I really missed being in the mountains, and eagerly anticipated the rush of crossing into the Canadian Rockies. After a month of wandering through American and Canadian prairies, Leah and I were more than ready for a change in scenery, but it came with a dose of anxiety.

British Columbia was on fire at several National Park locations, and much of the smoke and ash that was rising into the high air was now drifting toward us, acting as a blue sky spoiler.

Cloud over Kootaney

A gauzy gray veil had settled over the mountains surrounding Banff, cloaking the distant peaks like a cruel magic vanishing act.

overcast sky

There was little to be done about many of the fires that were burning out of control, so essentially, we were at the mercy of the winds to give us back our views.

We secured reservations months ago for a coveted trailer court site inside the park, but could only manage to snag two overnights, as this was the park’s busiest time of the year. Our biggest concern: salvaging two precious days in a park so vast, with so many highlights to choose from, while wildfires loomed over the horizon.

As luck would have it, we overshot the turnoff to our campground on Tunnel Mountain Drive with no chance of u-turning with a twenty-eight foot Airstream in tow. I drove on until a turn-in appeared a short distance up the road featuring Banff’s only hoodoos– overwhelmed by the grandeur of Mount Rundle and the beauty of Bow Valley.

hoodoos-and-bow-river.jpg

Once we settled into site 818, we drove to town in search of recommendations from the Visitor’s Center staff, and came away with an avalanche of maps and brochures, along with a strong warning about bear activity in the park. Apparently, August is known for offering the best berries for bears in Banff.

With the haze blowing west and sky beginning to brighten by 5:00 pm, we headed out to Johnson Lake–a favorite for paddlers, and the warmest alpine lake in the park for swimming at 50º F.

Johnson Lake

But we were content to hike the loop around the lake and gaze at Cascade Mountain in the distance before calling it a day.

Johnson Lake with inflatable

On our return ride to the Airstream, we were surprised to find a small herd of bighorns grazing by the side of the road…

bighorn herd

…while an elder patrolled the perimeter.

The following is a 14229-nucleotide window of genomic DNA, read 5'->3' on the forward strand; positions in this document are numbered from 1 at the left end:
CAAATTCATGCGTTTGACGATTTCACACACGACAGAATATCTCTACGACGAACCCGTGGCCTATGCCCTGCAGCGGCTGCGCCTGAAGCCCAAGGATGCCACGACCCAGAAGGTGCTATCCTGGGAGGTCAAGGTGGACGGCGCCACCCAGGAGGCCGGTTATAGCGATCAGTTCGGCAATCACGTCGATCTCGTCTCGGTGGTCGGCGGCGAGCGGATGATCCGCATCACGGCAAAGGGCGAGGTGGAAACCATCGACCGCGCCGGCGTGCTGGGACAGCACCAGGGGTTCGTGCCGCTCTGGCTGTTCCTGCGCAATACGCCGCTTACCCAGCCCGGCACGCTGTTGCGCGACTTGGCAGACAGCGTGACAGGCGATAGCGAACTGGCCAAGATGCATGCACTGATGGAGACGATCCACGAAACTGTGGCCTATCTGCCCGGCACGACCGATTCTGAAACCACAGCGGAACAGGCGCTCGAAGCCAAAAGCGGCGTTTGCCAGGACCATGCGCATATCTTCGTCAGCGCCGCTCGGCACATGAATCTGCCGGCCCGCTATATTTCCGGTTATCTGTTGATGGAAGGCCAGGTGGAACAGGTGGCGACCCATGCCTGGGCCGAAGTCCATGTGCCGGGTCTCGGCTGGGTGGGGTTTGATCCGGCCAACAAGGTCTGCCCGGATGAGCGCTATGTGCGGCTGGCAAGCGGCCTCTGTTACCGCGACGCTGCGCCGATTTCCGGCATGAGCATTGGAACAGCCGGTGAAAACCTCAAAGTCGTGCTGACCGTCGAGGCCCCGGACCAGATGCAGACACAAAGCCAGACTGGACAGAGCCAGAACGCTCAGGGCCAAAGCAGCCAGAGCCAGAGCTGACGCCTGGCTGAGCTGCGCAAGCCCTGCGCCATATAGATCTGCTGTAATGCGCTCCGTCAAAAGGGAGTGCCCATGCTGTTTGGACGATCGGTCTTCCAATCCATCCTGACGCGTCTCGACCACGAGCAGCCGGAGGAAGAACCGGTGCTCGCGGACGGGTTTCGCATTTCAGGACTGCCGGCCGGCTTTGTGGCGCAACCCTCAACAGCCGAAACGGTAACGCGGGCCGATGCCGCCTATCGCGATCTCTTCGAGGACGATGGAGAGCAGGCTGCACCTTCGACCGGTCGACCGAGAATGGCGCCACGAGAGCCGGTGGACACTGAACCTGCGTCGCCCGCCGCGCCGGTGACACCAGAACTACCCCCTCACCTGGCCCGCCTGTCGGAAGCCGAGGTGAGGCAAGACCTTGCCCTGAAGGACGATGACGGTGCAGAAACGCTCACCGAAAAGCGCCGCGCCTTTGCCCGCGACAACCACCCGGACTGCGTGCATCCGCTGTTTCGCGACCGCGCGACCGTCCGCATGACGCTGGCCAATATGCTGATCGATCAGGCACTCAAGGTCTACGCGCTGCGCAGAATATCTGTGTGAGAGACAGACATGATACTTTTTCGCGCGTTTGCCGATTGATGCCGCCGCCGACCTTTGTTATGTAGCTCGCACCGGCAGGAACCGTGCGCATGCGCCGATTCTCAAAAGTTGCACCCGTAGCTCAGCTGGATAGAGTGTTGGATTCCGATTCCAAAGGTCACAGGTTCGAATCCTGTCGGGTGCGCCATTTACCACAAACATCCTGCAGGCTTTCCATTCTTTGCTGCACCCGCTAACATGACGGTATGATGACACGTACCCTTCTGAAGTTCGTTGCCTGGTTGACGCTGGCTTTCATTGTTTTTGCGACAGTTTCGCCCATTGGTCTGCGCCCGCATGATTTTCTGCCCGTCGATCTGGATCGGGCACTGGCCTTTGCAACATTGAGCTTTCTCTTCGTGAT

one-eyed sheep

The following day–with fires raging to the southwest of us–we planned a trip to the north country in search of clear skies. A leisurely ride along the Bow Valley Parkway (from the Village of Banff to its terminus at the Village of Lake Louise) gave us plenty to see, with several stops along the way—most of them intentional…

Castle Mountain1

snowcaps

rail bed

Ranger Creek

Mount Ishbel

and one of them unexpected.

black bear

We eventually arrived at Lake Louise via park shuttle on the advice of a park official who claimed that the parking lot by the lake was bulging with traffic chaos, which turned out to be an understatement. Even the road to Moraine Lake, an off-shoot of our shuttle route was barricaded to all traffic.

The short trail to the Lake revealed a sea of people on the boardwalk jockeying for position with selfie sticks–each one vying for the iconic pose with Mount Victoria in the background. As if in a trance, I stood in awe of the scene, my focus rapidly shifting between the splendor of Victoria Glacier and the vivid turquoise water, and wondering if any photograph could ever capture the beauty I felt honored to witness.

Victoria Mountain

It was only after somebody tapped me to snap their picture that I came to my senses. Of course, they gladly returned the favor.

portrait

Leah and I elected to hike the Fairview Trail, a one-mile ascent through a spruce forest offering commanding views of Chateau Lake Louise. There was no vacancy at the hotel that day, despite room rates ranging from $450 to $1100 per night.

Lake Louise Lodge from Fairview overlook

Equally shocking was the rate for canoe rentals at the boathouse.

canoe pricing